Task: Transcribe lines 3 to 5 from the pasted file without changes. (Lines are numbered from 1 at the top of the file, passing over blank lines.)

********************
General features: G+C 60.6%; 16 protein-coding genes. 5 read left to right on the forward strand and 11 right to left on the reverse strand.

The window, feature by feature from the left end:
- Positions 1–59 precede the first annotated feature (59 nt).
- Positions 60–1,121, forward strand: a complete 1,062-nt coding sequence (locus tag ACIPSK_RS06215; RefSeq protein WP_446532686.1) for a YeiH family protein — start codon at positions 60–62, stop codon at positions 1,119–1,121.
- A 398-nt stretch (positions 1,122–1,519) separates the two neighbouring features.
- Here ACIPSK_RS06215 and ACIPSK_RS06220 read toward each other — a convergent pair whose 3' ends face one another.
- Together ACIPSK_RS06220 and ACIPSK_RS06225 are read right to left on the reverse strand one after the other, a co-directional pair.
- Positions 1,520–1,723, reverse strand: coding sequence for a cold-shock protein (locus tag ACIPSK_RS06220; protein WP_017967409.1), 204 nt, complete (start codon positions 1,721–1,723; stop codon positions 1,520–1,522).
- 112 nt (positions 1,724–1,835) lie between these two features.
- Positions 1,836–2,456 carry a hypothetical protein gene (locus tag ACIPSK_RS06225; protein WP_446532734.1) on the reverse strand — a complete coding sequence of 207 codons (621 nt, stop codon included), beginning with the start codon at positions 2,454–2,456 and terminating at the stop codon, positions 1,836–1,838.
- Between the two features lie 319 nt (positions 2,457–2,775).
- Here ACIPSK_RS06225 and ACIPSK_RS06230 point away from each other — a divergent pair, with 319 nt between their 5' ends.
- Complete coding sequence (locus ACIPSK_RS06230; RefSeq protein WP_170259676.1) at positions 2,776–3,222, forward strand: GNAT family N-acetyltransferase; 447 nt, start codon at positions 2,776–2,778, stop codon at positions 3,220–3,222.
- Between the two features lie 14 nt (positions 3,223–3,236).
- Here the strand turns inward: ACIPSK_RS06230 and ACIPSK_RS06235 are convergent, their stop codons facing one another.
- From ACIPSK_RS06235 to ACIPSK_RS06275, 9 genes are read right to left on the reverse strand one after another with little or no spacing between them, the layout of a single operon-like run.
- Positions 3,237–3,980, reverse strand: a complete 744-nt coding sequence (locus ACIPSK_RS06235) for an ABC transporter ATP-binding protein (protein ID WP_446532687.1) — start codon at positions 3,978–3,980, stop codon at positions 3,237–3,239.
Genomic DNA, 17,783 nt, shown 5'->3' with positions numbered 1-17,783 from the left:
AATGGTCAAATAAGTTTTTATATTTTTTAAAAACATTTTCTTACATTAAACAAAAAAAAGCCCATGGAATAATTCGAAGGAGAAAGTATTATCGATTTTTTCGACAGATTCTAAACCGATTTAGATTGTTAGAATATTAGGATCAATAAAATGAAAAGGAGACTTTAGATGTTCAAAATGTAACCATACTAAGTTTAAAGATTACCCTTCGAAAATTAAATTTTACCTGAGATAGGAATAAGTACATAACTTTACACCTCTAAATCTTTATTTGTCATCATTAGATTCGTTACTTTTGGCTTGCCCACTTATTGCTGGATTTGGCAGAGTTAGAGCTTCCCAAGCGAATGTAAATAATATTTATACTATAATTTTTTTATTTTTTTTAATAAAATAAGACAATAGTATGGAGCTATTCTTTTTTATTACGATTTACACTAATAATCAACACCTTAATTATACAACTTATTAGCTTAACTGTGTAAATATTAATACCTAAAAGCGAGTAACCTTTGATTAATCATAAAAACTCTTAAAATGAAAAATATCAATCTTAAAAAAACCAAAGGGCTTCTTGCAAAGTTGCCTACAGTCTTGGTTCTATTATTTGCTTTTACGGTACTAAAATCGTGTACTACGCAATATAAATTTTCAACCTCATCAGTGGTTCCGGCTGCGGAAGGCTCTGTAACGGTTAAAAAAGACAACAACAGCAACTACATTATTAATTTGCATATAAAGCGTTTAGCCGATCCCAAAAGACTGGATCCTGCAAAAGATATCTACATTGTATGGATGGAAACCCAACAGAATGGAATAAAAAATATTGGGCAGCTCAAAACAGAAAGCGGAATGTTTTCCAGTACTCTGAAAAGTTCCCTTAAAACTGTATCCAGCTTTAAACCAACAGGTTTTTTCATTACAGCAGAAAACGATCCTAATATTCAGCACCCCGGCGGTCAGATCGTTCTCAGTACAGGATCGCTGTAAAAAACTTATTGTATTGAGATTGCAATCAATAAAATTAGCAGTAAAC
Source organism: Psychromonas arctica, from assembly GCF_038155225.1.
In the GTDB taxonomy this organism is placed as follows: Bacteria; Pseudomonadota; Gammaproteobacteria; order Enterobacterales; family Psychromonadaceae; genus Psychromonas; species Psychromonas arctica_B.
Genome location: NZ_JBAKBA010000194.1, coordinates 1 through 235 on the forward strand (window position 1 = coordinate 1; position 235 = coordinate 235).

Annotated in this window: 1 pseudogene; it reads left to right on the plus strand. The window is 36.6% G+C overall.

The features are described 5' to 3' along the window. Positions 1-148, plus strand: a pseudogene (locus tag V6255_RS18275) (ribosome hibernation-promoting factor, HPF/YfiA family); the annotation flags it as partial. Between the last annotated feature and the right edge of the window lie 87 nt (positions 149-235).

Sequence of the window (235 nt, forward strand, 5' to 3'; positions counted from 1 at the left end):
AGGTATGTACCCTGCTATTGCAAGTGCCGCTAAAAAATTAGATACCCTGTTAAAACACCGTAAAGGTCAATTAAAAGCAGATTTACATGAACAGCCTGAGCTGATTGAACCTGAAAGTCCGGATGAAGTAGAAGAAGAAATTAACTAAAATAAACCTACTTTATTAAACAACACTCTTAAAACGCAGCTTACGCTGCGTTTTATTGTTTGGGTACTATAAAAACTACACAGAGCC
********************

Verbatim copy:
- Positions 1–59 precede the first annotated feature (59 nt).
- Positions 60–1,121, forward strand: a complete 1,062-nt coding sequence (locus tag ACIPSK_RS06215; RefSeq protein WP_446532686.1) for a YeiH family protein — start codon at positions 60–62, stop codon at positions 1,119–1,121.
- A 398-nt stretch (positions 1,122–1,519) separates the two neighbouring features.